Maybe I take my Blu-ray disc next time to my friend who has a 4K UltraHD Sony projector. Maybe the upsampling provides an answer.

Bob
Hope it helps you out; I'm just gonna go with what I stated previously.
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Old September 12 2013, 02:29 PM   #50
J.T.B.
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Re: Imagine the TOS Starfleet

Shawnster wrote: View Post
Could this be a possible rationalization of starship vs. Starship Class? The Royal Navy had all kinds of ships in the 18th and 19th centuries; however, only a select few were "Ships of the Line." Those were special ships had their own distinction and, as Robert describes, different ratings.

So TOS has spaceships and starships; however, Starships as in the Starship Class are a distinct breed. They are the 23rd century equivalent of a Ship of the Line. There are only 12 like Enterprise in the fleet because they are so rare and special. Oh, sure, there are other space ships, but they are inferior when compared to the Starship Class.
Strategically, the ship of the line was the most important. The backbone of the line was the 74-gun third rate. The first and second rate, with three gun decks, were used as flagships or in the line of the largest fleets, and there were less than 20 in service c. 1800, compared to about 60 74s. The third rates were also the most economical of the big ships: Because wooden warships were essentially a similar form scaled up or down, the biggest ships required very large and very rare trees for their construction, so the first and second rates were hugely more expensive than the third.

Some things about the Hornblower-era Royal Navy are good comparisons to Starfleet, others not so much. In TOS, the Enterprise-type seems to be the workhorse of its fleet. We know from "The Ultimate Computer" that they are used in groups for war missions, but whether they shoulder the main strategic effort, or are backup for some unseen big boys (the "dreadnought" of TMP?), we don't know for sure.

One big difference between the Starfleet and real navies is that Starfleet can encounter dangerous threats that come completely without warning. They know where the Klingons and the Romulans are, but they don't know where the next Doomsday Machine or planet-killing space amoeba is going to come from. In that sense, it makes sense that the exploration and frontier-patrol vessels would be the most powerful in the fleet, or close to it, instead of some of the smallest.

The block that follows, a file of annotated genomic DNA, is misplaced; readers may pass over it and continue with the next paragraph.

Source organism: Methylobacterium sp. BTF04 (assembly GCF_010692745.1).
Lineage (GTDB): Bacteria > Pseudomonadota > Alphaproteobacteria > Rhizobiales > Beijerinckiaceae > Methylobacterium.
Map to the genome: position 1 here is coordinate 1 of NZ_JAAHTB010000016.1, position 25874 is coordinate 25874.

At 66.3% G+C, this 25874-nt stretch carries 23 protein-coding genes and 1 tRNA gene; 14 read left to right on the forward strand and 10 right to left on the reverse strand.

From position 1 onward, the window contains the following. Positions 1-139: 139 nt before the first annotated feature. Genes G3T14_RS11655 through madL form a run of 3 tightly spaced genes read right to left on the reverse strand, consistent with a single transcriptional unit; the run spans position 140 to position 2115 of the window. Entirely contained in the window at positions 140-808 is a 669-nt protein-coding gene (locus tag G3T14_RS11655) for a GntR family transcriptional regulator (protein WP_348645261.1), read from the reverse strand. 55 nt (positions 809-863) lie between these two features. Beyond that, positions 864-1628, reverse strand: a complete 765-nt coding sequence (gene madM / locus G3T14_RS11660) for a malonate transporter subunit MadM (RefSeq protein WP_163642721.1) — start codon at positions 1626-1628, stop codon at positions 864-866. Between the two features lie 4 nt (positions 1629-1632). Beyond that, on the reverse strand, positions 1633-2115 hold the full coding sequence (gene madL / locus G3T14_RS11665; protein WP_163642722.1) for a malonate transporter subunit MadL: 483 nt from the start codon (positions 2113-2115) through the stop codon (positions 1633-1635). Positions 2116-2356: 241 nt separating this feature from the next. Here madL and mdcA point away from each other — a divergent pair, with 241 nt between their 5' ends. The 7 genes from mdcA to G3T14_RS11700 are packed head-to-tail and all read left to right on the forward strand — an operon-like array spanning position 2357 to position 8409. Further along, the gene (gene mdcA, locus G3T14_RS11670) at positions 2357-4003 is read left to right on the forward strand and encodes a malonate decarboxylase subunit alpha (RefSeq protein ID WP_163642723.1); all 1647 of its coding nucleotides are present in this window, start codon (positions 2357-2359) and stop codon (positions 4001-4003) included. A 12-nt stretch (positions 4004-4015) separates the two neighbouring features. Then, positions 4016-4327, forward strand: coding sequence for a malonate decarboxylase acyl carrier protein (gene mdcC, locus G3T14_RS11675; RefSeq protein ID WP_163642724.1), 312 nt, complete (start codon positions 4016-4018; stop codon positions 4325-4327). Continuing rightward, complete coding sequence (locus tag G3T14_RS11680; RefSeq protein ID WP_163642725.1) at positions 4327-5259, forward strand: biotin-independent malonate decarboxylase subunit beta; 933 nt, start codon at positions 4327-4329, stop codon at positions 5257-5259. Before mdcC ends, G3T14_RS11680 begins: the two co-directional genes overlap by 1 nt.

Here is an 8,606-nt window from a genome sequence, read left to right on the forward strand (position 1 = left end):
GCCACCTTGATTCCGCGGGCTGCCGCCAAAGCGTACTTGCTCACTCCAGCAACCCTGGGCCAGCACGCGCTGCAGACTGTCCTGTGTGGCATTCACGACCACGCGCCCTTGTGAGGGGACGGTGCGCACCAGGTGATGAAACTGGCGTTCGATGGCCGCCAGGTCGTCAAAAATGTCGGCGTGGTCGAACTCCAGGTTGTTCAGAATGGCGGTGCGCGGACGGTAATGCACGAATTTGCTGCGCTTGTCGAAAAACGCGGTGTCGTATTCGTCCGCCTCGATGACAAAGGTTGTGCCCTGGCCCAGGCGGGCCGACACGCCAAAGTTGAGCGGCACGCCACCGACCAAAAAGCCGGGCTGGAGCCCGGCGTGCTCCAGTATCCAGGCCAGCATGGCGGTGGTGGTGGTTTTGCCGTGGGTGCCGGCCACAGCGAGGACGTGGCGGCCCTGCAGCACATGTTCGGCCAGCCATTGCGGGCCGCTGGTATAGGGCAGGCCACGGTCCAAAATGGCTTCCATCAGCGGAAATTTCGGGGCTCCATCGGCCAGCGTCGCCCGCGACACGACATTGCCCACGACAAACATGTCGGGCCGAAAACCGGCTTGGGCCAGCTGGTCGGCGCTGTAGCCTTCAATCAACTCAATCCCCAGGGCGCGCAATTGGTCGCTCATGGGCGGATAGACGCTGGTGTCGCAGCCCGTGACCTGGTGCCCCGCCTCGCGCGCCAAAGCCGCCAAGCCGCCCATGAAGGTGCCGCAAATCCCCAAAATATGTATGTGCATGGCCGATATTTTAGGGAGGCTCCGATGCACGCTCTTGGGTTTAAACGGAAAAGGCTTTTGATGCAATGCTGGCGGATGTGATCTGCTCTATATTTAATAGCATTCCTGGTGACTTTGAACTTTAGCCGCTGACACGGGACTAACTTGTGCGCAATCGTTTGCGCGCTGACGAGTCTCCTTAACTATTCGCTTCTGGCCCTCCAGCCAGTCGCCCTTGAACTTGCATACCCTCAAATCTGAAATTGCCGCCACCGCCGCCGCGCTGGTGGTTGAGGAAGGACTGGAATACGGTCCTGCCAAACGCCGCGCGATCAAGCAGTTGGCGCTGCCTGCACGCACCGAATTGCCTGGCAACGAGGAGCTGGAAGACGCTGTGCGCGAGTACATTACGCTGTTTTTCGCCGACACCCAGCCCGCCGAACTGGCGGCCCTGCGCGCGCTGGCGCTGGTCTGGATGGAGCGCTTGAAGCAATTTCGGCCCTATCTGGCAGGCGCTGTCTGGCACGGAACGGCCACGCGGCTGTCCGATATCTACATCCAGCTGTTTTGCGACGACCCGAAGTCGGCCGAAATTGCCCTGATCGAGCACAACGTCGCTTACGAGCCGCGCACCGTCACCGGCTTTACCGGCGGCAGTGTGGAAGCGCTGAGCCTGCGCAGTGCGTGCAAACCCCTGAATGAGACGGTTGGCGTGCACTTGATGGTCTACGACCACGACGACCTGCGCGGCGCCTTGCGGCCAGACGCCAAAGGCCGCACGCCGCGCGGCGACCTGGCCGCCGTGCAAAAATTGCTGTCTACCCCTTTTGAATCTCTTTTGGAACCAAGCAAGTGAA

One big factor about naval warfare around 1800 was the importance of raiding enemy commerce and protecting ones own; in numbers, almost a quarter of the Royal Navy was smaller vessels for that role. That doesn't seem to be a big deal for Starfleet, perhaps merchant shipping is sufficiently "internal" to the Federation that it's not a concern.
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Old September 13 2013, 12:21 AM   #51
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Re: Imagine the TOS Starfleet

Praetor wrote: View Post
The thought I've had for a while is that someone tried to secede in violent fashion, and somehow it jeopardized the overall stability of the Federation.
This is a very interesting point and could possibly tie into a couple of oft-ignored lines.

From "The Conscience of the King"
Spock: My father's race was spared the dubious effects of alcohol.
McCoy: Oh, now I know why they were conquered.
From "This Side of Paradise"
Kirk: Your father was a computer, like his son. An ambassador from a planet of traitors. The Vulcan never lived who had an ounce of integrity...
Spock: Captain, please don't...
Kirk: You're a traitor from a race of traitors. Disloyal to the core. Rotten! Like the rest of your subhuman race.
The first example gives the impression that Earth and Vulcan had fought against each other in a conflict at some point in the past, which Vulcan lost. In the second, Kirk is exaggerating to get under Spock's skin, but there'd have to be some basis in Kirk's accusations for it to be effective.

Could Vulcan have attempted to secede from the Federation, or perhaps been on the side of another planet or coalition of planets who did?
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Old September 13 2013, 12:58 AM   #52
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Re: Imagine the TOS Starfleet

Brilliant...!

That does indeed seem completely likely. It could also explain why Stiles was so easily biased towards Spock in "Balance of Terror," and why everyone, including Kirk, kind of gave him a look after the big reveal scene.

Maybe Vulcan secessionists/terrorists were put down at Axanar?
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Old September 13 2013, 05:07 AM   #53
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Re: Imagine the TOS Starfleet